A few weeks ago, I shared a post in which I walked readers through how to achieve something within the context of WordPress. It essence, it was programming advice.
The post was received okay, though it wasn’t without its [valid] set of criticism (which I’ll address later). Luckily, most of the people who responded did so via comments and emails explaining why they took issue with part of the code, and how they would go about addressing it were they having to solve a similar problem.
Not everyone was like that (and they never are). Instead, if you share any code of any type in any fashion with anyone you’re likely to get some type of response reading something like
It’s okay, but it’s not how I would do it.
The problem with statements like this – especially for those who want to get better at what they’re doing – is it implies there’s a better way, but the way isn’t offered up as a solution.
I’m convinced, for programmers, would one of the best things we have at our disposal for becoming better at what we do is the Internet, as a whole.
But that’s really too broad. I dig the fact we have things like:
- Slack or IRC
- …and so
I’ve met incredibly smart people who are willing to volunteer their time to provide insights and expertise on how to write better code simply to help others get better at what they do. It’s pretty good, isn’t it?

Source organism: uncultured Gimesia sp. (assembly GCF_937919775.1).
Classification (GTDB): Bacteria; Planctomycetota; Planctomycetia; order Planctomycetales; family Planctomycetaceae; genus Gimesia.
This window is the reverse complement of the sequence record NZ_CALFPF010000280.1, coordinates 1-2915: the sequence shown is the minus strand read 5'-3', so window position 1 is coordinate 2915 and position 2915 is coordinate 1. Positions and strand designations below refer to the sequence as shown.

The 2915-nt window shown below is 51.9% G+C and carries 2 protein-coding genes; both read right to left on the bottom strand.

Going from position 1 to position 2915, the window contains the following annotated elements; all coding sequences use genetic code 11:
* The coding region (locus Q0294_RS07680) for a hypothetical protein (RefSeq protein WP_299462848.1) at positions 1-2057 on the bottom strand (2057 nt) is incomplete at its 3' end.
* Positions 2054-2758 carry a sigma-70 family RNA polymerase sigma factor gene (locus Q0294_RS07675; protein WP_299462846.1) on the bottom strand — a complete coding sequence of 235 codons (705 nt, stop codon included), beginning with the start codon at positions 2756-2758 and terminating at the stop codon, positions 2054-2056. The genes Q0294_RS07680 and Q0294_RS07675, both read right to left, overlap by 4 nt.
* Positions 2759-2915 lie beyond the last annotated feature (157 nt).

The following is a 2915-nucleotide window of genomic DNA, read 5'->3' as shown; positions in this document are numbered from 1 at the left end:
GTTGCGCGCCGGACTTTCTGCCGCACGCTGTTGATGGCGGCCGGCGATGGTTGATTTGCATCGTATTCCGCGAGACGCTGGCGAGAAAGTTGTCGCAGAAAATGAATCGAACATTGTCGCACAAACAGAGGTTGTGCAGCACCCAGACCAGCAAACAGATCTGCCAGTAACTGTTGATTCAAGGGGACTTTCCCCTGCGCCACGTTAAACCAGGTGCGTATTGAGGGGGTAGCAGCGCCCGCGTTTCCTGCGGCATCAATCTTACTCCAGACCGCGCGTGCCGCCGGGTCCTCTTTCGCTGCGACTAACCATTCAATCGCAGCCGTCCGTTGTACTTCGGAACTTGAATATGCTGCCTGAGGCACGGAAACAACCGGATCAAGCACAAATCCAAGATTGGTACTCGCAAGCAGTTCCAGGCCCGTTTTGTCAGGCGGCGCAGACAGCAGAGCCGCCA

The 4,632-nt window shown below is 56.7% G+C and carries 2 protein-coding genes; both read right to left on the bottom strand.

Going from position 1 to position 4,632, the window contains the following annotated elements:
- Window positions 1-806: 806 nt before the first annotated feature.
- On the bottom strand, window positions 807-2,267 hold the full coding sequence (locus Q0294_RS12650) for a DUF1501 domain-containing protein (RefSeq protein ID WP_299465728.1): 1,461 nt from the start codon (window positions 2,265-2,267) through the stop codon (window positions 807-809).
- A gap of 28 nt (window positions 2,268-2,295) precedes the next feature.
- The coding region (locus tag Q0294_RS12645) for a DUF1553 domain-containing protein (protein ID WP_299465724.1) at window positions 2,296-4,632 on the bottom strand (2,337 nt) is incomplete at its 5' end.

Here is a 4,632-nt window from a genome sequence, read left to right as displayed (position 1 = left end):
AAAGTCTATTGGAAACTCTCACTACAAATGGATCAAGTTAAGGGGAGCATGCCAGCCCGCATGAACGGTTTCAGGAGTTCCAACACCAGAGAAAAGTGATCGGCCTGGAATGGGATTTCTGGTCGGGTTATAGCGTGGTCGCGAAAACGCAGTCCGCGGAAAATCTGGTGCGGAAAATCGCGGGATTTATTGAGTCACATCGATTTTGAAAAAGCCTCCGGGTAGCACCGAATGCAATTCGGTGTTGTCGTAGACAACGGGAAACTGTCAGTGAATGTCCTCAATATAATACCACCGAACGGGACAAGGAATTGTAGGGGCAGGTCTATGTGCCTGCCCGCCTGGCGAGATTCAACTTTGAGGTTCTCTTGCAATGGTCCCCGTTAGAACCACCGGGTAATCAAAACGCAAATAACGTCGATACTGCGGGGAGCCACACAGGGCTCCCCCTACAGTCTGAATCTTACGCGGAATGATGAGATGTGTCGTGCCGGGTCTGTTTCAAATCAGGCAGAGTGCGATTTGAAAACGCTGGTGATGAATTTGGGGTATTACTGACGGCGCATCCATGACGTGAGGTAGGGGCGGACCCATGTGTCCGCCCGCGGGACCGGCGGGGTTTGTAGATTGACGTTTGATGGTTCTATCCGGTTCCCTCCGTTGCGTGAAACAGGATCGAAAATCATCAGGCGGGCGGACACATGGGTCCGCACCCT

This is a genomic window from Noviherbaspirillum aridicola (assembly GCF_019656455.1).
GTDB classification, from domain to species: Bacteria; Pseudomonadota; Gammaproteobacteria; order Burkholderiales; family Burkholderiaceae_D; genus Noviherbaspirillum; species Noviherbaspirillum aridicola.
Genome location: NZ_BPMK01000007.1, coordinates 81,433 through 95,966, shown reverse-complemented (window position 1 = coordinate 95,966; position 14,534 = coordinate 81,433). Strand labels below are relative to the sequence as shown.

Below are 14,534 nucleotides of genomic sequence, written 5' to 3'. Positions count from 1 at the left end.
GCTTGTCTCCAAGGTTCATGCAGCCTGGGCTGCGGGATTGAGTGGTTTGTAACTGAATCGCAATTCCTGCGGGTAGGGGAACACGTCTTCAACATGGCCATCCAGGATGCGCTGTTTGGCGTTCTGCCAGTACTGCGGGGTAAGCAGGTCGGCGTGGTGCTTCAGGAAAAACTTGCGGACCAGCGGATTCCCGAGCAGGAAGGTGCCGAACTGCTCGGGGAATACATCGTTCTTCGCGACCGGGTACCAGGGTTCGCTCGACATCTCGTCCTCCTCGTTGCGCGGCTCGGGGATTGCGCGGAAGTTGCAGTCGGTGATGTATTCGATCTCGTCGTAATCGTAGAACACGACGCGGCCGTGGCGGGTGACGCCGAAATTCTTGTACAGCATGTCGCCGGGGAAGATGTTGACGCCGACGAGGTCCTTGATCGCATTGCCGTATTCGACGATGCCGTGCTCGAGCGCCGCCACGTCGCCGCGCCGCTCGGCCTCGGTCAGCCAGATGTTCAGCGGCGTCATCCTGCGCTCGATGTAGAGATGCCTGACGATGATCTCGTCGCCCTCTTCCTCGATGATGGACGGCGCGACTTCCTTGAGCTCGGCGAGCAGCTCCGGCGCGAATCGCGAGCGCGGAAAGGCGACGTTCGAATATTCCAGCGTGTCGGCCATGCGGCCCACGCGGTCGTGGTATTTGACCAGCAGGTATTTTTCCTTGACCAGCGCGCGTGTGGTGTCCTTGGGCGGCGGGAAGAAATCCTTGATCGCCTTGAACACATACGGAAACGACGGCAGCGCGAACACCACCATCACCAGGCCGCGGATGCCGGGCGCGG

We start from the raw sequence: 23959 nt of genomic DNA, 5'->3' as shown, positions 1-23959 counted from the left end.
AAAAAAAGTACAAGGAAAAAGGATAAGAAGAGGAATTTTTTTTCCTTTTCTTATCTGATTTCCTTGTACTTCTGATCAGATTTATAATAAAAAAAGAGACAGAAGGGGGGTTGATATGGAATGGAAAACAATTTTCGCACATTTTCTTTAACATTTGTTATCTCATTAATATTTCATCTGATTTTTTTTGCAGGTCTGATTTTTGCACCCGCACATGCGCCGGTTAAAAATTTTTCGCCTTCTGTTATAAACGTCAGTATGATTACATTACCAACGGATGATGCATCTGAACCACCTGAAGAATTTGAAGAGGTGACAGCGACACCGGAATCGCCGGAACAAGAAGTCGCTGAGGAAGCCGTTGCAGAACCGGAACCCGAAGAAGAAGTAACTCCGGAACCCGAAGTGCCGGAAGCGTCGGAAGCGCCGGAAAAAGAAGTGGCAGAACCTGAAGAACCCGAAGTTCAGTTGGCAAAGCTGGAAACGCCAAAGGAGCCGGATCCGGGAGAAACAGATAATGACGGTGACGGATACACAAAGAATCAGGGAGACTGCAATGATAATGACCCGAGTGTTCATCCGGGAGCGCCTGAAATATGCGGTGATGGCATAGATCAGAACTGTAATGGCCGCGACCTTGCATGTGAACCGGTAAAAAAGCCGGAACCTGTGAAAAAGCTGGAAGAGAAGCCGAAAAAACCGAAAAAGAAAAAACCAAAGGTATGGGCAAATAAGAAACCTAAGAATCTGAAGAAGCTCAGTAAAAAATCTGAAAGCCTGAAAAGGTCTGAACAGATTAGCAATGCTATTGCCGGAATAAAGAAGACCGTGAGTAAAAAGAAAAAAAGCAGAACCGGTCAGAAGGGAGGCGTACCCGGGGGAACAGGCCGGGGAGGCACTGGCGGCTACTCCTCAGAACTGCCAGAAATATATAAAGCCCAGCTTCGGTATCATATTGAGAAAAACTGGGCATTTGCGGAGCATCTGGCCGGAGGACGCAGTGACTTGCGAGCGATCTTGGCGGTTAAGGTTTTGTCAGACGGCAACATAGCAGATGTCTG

But it’s not without its challenges.
As with any group of people, there are those types who are likely to lord their knowledge over us as if they’ve received access to information few are able to achieve, and they use this perspective to detract from their peers.
As far as I’m concerned, that mentality and behavior has no place in the career and community of professional programmers.
If you’re someone who spots problems with code someone has shared:
- Contact the person in whatever way seems best (Twitter, email, a blog comment, etc.)
- Let them know you see errors in their code
- Offer a solution or notes on what you would change and why you would change it
Remember the person to whom you’re speaking may have good reasons for the they’ve shared and written and it may not necessarily how they’d write production-level code.
Regardless, approach it from a helpful perspective rather than one of arrogance. Of course, if you’re still reading this, you’re not likely one who has to deal much with arrogance.
And if you happen to be on the receiving end up of this type of advice or critique:
- Hear what the other person has to say.
- Examine their code against your code. You may agree, you may not.
- Take their solution seriously and see if there’s something you haven’t thought of doing.
Sometimes, you have the ability to respond and justify your stance and ask further questions, sometimes not. And that’s okay. We’re not out to constantly defend the things we’ve done – sometimes, others will be right; sometimes we’ll be right.
Above All Else
The most important thing is we listen to whatever advice other people offer and determine if it achieves what we’re trying to accomplish in a more robust way.
If it does, why not learn from it, incorporate it, and share it for others to read?